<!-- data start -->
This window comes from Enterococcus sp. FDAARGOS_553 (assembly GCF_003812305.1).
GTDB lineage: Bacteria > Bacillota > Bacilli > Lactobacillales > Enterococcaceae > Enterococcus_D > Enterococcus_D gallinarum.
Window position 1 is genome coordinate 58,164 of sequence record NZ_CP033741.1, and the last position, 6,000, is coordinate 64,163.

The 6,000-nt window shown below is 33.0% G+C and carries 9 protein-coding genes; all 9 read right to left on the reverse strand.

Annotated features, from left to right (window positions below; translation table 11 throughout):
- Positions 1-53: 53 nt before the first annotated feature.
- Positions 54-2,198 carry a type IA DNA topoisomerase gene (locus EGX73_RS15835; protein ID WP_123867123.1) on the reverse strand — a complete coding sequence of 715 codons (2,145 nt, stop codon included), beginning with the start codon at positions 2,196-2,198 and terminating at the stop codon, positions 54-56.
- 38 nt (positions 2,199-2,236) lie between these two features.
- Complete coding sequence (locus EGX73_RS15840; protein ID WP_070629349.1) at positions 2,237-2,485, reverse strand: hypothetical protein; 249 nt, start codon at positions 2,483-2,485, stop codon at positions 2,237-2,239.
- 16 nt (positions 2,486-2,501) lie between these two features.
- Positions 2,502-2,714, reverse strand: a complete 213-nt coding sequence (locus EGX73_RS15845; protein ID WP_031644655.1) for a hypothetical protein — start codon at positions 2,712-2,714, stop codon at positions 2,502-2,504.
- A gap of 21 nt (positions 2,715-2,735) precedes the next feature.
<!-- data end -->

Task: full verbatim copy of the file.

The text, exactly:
This window comes from Enterococcus sp. FDAARGOS_553 (assembly GCF_003812305.1).
GTDB lineage: Bacteria > Bacillota > Bacilli > Lactobacillales > Enterococcaceae > Enterococcus_D > Enterococcus_D gallinarum.
Window position 1 is genome coordinate 58,164 of sequence record NZ_CP033741.1, and the last position, 6,000, is coordinate 64,163.

The 6,000-nt window shown below is 33.0% G+C and carries 9 protein-coding genes; all 9 read right to left on the reverse strand.

Annotated features, from left to right (window positions below; translation table 11 throughout):
- Positions 1-53: 53 nt before the first annotated feature.
- Positions 54-2,198 carry a type IA DNA topoisomerase gene (locus EGX73_RS15835; protein ID WP_123867123.1) on the reverse strand — a complete coding sequence of 715 codons (2,145 nt, stop codon included), beginning with the start codon at positions 2,196-2,198 and terminating at the stop codon, positions 54-56.
- 38 nt (positions 2,199-2,236) lie between these two features.
- Complete coding sequence (locus EGX73_RS15840; protein ID WP_070629349.1) at positions 2,237-2,485, reverse strand: hypothetical protein; 249 nt, start codon at positions 2,483-2,485, stop codon at positions 2,237-2,239.
- 16 nt (positions 2,486-2,501) lie between these two features.
- Positions 2,502-2,714, reverse strand: a complete 213-nt coding sequence (locus EGX73_RS15845; protein ID WP_031644655.1) for a hypothetical protein — start codon at positions 2,712-2,714, stop codon at positions 2,502-2,504.
- A gap of 21 nt (positions 2,715-2,735) precedes the next feature.